A word in favor of summarytools

Yesterday, I was preparing material for STAT 405 (biostatistics) I am teaching this spring, and was on the prowl for something that is an improvement upon the base R summary() function (it doesn’t even give standard deviations!). The ideal package would also improve upon the base R table() method, for which getting row and/or column percents is a huge pain. Base function xtabs() is great for getting arrays of contigency tables, but no percents. My first stop was the Hmisc package, which has a good summary method via its describe() function.
To demonstrate I use the Western Collaborative Group Survey (WCGS) data from Eric Vittingoff’s excellent book Regression Methods in Biostatistics.

Hmisc::describe(wcgs[,1:5])
## wcgs[, 1:5] 
## 
##  5  Variables      3154  Observations
## ---------------------------------------------------------------------------
## age 
##        n  missing distinct     Info     Mean      Gmd      .05      .10 
##     3154        0       21    0.996    46.28    6.256       39       40 
##      .25      .50      .75      .90      .95 
##       42       45       50       55       57 
## 
## lowest : 39 40 41 42 43, highest: 55 56 57 58 59
## ---------------------------------------------------------------------------
## arcus 
##        n  missing distinct     Info      Sum     Mean      Gmd 
##     3152        2        2    0.628      941   0.2985    0.419 
## 
## ---------------------------------------------------------------------------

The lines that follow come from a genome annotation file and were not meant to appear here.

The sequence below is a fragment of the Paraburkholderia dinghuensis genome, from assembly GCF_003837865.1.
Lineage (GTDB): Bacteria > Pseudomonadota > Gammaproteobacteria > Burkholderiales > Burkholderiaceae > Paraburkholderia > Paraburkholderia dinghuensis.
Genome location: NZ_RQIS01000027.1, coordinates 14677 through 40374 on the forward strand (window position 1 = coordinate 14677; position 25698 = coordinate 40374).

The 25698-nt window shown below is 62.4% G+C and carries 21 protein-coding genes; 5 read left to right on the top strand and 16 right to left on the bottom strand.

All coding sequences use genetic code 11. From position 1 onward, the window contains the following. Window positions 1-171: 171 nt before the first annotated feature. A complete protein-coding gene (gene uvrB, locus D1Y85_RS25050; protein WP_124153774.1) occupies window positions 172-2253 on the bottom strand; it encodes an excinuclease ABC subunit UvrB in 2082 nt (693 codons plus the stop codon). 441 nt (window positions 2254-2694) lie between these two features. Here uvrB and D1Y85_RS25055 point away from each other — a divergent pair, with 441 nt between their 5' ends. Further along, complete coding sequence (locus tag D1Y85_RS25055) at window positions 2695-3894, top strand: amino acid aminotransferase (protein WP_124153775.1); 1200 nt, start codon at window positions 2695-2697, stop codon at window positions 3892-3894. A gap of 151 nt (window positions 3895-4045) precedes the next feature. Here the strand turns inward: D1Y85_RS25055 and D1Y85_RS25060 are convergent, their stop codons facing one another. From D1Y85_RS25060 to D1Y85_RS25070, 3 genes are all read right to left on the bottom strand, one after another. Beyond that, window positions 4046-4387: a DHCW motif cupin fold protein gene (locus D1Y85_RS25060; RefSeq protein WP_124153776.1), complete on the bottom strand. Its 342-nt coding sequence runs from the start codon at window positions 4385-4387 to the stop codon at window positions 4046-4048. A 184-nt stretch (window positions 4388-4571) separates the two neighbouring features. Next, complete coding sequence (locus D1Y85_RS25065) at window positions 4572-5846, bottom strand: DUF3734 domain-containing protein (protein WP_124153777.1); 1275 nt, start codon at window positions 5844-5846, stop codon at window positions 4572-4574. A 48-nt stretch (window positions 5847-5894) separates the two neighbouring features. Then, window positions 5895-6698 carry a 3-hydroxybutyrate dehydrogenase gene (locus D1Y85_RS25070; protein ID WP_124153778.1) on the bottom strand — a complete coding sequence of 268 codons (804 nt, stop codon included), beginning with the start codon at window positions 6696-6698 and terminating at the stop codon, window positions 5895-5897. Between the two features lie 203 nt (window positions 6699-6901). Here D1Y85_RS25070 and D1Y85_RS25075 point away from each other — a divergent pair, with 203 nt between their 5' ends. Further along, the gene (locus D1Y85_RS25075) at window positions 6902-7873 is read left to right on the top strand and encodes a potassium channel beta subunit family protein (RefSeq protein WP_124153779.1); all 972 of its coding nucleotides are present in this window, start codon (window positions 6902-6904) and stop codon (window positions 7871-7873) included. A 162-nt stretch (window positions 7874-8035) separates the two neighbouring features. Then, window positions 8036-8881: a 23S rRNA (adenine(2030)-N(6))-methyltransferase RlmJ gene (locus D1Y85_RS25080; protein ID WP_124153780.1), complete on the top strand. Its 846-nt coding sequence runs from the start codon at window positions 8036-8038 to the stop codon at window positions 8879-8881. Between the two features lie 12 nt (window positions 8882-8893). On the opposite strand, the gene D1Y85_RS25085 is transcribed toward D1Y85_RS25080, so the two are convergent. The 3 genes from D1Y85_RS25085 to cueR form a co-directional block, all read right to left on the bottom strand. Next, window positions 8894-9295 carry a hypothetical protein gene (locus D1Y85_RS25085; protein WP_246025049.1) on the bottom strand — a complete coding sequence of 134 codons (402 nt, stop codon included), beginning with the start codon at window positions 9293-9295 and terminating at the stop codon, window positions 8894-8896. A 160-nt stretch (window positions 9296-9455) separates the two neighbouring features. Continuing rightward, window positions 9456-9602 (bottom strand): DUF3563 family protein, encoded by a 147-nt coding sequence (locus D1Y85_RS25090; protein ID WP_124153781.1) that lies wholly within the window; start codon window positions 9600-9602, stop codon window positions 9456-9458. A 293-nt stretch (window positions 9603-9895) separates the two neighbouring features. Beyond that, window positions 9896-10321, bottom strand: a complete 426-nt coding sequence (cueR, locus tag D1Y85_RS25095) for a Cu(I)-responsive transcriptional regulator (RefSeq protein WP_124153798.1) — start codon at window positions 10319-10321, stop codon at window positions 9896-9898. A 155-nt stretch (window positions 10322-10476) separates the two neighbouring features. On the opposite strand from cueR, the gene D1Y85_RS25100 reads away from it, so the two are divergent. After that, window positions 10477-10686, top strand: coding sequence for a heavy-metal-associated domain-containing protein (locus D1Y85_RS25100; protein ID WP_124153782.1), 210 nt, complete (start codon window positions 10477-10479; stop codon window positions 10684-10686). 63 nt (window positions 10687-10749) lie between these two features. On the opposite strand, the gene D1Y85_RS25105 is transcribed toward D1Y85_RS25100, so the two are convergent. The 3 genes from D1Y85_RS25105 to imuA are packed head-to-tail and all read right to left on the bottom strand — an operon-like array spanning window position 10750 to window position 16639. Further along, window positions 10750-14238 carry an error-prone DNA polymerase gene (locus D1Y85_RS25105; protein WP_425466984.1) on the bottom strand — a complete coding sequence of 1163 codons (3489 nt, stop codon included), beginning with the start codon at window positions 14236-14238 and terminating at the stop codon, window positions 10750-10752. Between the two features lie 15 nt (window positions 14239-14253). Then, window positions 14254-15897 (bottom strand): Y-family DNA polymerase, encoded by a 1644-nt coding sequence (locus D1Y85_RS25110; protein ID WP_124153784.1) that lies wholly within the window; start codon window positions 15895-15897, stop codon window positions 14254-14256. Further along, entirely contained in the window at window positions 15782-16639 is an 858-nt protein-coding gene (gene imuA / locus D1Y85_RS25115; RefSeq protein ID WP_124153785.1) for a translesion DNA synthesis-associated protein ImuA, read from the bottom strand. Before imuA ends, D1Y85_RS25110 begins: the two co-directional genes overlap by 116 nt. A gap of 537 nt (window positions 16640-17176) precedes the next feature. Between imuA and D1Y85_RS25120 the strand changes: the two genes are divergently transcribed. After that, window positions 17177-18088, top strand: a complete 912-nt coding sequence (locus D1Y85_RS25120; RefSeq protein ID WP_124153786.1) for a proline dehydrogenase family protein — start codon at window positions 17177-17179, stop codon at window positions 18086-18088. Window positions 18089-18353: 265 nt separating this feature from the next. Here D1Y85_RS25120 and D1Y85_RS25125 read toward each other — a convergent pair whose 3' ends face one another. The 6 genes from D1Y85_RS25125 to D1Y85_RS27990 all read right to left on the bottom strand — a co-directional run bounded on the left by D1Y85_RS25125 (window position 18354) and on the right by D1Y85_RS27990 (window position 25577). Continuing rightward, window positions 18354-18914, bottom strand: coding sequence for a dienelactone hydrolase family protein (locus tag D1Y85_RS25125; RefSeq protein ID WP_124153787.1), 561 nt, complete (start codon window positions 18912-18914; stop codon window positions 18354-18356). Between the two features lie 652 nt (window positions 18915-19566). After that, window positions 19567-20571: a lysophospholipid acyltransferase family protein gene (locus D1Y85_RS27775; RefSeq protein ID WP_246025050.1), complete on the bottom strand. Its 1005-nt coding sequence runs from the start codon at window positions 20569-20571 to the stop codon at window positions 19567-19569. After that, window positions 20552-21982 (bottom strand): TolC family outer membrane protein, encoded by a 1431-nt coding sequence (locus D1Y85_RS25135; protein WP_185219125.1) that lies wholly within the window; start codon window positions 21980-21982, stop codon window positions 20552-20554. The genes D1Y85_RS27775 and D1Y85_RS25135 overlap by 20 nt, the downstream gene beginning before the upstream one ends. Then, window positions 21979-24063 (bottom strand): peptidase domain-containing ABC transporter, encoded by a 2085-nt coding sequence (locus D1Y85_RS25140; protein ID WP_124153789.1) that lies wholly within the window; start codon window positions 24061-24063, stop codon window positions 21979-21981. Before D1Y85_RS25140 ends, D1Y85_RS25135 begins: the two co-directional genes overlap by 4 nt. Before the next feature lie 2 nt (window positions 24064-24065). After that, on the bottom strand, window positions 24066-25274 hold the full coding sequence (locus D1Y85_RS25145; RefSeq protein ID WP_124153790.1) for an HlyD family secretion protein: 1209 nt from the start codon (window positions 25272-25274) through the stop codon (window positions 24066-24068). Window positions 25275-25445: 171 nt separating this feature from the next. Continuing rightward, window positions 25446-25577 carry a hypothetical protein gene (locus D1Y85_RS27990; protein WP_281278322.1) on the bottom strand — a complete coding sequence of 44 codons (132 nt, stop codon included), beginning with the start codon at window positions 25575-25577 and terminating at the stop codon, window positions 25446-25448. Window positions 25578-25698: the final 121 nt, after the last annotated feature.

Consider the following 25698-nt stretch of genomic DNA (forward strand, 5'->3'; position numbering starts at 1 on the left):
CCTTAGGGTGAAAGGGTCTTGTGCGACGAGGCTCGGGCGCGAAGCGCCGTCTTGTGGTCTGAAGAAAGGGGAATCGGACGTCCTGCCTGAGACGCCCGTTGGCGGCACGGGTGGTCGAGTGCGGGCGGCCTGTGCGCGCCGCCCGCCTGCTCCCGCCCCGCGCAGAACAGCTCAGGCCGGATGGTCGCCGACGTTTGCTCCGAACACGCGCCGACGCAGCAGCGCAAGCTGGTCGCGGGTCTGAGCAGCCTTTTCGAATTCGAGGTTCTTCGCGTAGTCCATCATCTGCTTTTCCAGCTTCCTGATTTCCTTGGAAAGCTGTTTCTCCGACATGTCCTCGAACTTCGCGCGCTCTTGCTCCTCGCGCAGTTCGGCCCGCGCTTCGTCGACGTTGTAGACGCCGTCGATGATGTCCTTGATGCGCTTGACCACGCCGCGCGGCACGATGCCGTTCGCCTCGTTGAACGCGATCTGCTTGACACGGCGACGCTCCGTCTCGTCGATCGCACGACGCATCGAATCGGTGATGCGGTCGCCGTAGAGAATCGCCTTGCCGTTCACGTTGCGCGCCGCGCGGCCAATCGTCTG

## behpat 
##        n  missing distinct 
##     3154        0        4 
##                                   
## Value         A1    A2    B3    B4
## Frequency    264  1325  1216   349
## Proportion 0.084 0.420 0.386 0.111
## ---------------------------------------------------------------------------
## bmi 
##        n  missing distinct     Info     Mean      Gmd      .05      .10 
##     3154        0      679        1    24.52    2.803    20.59    21.52 
##      .25      .50      .75      .90      .95 
##    22.96    24.39    25.84    27.45    28.73 
## 
## lowest : 11.19061 15.66050 16.87200 17.21633 17.22242
## highest: 36.04248 37.22973 37.24805 37.65281 38.94737
## ---------------------------------------------------------------------------
## chd69 
##        n  missing distinct 
##     3154        0        2 
##                       
## Value         No   Yes
## Frequency   2897   257
## Proportion 0.919 0.081
## ---------------------------------------------------------------------------

It also has a summary method for objects of class formula which ultimately can be used to create tables that are ready for markdown:

summary(chd69~agec, data = wcgs,method='reverse')
## 
## 
## Descriptive Statistics by chd69
## 
## +------------+-----------+-----------+
## |            |No         |Yes        |
## |            |(N=2897)   |(N=257)    |
## +------------+-----------+-----------+
## |agec : 35-40|18%  ( 512)|12%  (  31)|
## +------------+-----------+-----------+
## |    41-45   |36%  (1036)|21%  (  55)|
## +------------+-----------+-----------+
## |    46-50   |23%  ( 680)|27%  (  70)|
## +------------+-----------+-----------+